Surfless in Seattle

With some help from Iggy Pop, Evan Foster has kept Boss Martians dude-a-licious

Evan Foster sure makes the life of an interviewer an easy one. The hyper-kinetic frontman for Boss Martians is friendly and accommodating, almost to a fault.

"Dude, that's a good question," is Foster's opening response to almost every inquiry.

Even when the question is purposely lame, Foster is quick to respond in the affirmative: "Dude, that question is right on."

Part Bill and Ted, part encyclopedic musicologist, Foster has led some form of Boss Martians for nearly 15 years now, releasing a series of critically acclaimed efforts that merge surf music with power pop and hard rock.

"In the early years, it was all about drinking and raging and partying out," Foster says. "But we shed the skin of the surf/frat boy band thing."

Foster's love of Bon Scott era AC/DC led to his decision to steer the band in a more meat-and-potatoes direction. That, along with the fact that the surfing ain't that great in the Pacific Northwest.

"If you want to surf, you have to go out to the coast, and that's pretty cold and dreary," says Foster.

Yet there is nothing dreary about Pressure in the SODO, the recently released effort from Boss Martians. Catchy, concise and emboldened with a punk ethos missing from previous releases, the new effort may well be the band's definitive statement. Of course, it always helps when a legendary figure lends a hand.

In this case, that would be Iggy Pop.

"Iggy was super cool and really, really intense," says Foster.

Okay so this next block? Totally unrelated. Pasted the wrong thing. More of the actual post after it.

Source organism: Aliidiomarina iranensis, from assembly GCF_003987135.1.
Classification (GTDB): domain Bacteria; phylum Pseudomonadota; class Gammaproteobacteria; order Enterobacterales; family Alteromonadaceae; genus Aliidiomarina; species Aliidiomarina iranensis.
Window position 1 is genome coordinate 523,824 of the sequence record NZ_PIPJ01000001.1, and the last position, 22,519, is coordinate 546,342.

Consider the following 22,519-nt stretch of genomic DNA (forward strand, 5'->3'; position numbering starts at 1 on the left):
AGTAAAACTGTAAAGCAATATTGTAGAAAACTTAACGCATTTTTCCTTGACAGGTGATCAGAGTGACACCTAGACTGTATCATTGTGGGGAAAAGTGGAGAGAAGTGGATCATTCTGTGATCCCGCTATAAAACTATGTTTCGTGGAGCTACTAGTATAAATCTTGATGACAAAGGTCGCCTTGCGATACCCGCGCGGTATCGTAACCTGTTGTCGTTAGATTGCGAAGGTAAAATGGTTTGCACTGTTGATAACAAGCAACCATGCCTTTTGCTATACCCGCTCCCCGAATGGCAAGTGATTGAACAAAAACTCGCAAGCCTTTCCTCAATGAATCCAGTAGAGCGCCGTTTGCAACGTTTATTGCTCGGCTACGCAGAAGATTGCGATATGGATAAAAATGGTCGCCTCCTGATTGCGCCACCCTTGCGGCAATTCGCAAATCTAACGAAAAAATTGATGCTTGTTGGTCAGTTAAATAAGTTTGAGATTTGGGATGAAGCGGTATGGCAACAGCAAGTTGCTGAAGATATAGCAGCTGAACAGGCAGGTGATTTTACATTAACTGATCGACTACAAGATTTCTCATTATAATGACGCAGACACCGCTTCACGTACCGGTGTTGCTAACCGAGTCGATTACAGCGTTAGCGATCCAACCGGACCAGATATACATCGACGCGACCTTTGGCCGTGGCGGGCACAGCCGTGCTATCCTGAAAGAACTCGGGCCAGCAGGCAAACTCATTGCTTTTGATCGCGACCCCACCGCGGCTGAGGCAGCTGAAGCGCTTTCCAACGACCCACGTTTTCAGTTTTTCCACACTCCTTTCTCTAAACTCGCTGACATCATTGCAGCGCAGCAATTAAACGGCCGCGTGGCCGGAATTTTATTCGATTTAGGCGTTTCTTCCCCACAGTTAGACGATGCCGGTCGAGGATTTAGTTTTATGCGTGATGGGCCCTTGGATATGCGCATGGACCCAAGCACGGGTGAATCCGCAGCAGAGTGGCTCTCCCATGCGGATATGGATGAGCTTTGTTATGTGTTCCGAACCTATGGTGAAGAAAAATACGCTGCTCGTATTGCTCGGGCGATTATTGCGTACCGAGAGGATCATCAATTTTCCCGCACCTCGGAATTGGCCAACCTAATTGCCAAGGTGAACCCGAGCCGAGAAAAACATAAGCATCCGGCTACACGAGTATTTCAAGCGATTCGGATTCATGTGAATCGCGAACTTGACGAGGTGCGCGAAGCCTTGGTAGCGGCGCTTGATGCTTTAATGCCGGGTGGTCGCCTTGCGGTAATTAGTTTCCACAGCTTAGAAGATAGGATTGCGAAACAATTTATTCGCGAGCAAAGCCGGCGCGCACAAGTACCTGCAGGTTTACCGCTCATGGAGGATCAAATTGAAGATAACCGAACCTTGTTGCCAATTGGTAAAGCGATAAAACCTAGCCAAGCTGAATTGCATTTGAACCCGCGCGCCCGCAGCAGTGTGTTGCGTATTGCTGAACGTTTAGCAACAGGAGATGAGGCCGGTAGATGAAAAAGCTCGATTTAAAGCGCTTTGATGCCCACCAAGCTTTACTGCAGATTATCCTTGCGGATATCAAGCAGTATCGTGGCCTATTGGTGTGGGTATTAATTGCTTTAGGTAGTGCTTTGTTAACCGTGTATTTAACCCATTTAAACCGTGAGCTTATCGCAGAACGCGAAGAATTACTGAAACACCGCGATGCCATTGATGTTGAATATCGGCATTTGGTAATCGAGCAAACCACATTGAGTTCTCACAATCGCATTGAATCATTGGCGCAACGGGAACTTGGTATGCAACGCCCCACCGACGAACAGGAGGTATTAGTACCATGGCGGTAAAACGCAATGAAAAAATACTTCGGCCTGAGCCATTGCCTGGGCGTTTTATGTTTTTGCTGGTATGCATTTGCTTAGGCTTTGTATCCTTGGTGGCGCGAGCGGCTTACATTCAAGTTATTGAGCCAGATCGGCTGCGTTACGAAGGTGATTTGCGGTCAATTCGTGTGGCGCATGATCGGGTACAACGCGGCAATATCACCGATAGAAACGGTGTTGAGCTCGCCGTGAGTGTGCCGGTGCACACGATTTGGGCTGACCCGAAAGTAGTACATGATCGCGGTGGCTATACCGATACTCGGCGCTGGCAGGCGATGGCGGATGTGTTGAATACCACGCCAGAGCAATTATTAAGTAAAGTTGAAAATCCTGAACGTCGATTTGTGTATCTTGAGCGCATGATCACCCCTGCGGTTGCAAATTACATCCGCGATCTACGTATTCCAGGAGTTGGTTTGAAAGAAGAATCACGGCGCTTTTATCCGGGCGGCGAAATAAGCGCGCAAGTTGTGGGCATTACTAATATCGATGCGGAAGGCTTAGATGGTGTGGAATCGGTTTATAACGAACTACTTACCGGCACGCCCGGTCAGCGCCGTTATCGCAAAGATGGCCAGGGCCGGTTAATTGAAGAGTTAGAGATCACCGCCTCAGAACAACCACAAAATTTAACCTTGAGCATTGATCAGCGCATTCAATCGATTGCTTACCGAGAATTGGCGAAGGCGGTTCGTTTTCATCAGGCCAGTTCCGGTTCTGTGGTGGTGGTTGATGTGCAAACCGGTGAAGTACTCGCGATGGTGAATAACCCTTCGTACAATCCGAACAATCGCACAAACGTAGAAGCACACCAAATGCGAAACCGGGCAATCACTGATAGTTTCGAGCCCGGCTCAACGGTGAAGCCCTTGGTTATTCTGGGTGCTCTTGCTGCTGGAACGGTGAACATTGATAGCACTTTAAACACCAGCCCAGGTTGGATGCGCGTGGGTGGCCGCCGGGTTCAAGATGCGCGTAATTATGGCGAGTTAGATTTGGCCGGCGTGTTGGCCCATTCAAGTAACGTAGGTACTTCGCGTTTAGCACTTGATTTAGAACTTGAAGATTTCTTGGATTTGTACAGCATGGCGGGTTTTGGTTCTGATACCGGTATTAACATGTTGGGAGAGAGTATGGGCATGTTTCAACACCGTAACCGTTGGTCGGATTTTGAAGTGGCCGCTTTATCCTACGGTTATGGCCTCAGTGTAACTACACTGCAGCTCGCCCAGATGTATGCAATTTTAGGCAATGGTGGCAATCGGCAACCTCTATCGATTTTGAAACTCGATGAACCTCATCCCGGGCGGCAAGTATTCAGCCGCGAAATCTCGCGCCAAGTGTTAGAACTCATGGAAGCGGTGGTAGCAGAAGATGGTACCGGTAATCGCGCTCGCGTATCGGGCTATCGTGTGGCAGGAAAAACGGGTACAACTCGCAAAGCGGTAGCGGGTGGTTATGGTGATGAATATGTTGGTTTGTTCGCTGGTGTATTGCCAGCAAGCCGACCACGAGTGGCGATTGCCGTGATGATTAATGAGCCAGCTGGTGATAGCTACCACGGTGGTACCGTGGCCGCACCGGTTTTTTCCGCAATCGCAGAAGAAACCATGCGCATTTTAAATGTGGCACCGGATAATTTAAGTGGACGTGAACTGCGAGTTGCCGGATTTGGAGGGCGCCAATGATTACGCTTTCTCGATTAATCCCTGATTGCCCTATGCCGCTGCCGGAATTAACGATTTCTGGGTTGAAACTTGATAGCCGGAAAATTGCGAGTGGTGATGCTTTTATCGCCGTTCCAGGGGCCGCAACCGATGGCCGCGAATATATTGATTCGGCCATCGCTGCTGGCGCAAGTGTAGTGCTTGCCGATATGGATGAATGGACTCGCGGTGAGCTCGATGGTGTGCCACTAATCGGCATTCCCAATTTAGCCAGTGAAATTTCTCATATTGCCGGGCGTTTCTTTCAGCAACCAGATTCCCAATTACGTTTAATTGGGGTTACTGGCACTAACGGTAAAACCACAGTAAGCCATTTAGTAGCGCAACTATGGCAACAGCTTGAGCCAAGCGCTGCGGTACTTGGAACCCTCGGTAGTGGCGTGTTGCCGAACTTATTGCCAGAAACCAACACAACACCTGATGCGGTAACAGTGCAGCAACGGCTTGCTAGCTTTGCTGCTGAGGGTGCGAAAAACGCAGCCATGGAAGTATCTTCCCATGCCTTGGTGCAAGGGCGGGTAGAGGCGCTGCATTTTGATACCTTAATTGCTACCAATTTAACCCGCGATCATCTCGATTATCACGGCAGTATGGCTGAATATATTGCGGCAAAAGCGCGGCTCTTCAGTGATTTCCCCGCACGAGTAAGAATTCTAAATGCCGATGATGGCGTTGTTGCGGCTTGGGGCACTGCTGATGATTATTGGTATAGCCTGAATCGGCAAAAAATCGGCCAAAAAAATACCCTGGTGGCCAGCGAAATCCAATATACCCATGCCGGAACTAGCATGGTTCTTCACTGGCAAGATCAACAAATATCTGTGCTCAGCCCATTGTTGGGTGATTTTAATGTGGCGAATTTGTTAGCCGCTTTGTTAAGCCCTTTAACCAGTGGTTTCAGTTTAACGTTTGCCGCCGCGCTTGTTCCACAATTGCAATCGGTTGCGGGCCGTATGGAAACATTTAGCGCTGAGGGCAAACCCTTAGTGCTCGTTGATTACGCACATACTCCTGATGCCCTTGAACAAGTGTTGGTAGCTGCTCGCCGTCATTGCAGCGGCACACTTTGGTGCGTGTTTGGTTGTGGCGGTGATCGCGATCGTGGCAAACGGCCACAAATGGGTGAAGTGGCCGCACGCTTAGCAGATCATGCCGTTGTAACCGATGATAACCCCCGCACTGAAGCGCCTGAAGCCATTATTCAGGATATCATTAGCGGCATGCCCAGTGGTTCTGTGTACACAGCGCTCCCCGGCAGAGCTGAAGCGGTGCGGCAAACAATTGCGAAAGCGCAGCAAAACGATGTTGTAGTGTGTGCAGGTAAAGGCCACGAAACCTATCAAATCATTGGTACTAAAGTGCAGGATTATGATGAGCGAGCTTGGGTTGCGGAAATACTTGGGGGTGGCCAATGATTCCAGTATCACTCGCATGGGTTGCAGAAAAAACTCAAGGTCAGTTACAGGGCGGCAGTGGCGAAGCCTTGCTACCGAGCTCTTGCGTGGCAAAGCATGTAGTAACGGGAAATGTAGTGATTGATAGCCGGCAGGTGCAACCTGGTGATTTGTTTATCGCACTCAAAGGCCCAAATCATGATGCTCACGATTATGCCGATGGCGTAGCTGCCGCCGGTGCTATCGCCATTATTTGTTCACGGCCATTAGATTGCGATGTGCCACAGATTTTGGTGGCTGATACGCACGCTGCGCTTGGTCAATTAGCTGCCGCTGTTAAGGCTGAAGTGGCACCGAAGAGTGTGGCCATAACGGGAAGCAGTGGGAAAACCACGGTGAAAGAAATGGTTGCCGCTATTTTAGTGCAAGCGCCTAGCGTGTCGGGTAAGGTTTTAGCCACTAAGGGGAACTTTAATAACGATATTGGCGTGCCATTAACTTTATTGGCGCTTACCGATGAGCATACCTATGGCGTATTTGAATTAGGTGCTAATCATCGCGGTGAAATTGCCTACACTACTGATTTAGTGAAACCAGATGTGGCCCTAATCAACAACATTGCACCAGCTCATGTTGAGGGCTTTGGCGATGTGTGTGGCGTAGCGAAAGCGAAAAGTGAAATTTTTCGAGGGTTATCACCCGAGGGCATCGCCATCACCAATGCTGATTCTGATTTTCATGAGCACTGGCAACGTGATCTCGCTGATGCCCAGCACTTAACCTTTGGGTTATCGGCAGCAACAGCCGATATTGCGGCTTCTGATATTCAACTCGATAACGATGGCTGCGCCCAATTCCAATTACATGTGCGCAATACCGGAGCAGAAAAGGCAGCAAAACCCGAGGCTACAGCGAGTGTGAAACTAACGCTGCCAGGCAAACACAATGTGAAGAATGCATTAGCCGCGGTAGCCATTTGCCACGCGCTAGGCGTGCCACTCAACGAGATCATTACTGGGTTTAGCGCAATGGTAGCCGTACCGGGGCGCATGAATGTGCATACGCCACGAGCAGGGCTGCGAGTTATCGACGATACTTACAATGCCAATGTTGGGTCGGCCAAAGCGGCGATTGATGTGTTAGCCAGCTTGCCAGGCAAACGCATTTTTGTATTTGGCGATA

Iggy co-wrote and duets with Foster on "Mars is for Martians," the best cut on the new album. And Pop's presence seems to have bolstered Foster and the rest of the band's confidence. Cuts such as the Cheap Trick-inspired power ballad "And She's Gone" and the bone-crunching rocker "Elsie" show that Boss Martians have evolved far beyond the standard three-chord rants of its early years.

Foster chalks up the change to the influence of his hometown.

"Being cooped up in this weird little corner of the country, you've got to find something do," Foster says. "You've got a lot of coffee drinking and songwriting going on."

Foster claims that it was in 2003 that the band got focused and decided that making music was a serious proposition. A new rhythm section was brought in and various Boss Martians' songs were turning up on episodes of television dramas such as One Tree Hill, as well as being featured on a variety of video games. And Foster sees the new effort as the apex of his band's career ascension.

"It was time to rally and bring forth the best that we really fucking had," Foster says. "When we play now, it's with all guns blazing."

Various label snafus kept Pressure in the SODO (named for an industrial area not far from Foster's home) on the shelf for more than a year, but Foster is insistent that such issues are in the past now.

"Once we got the label details worked out," he says, "releasing the album was not a problem."

Dude, that's good news.

 
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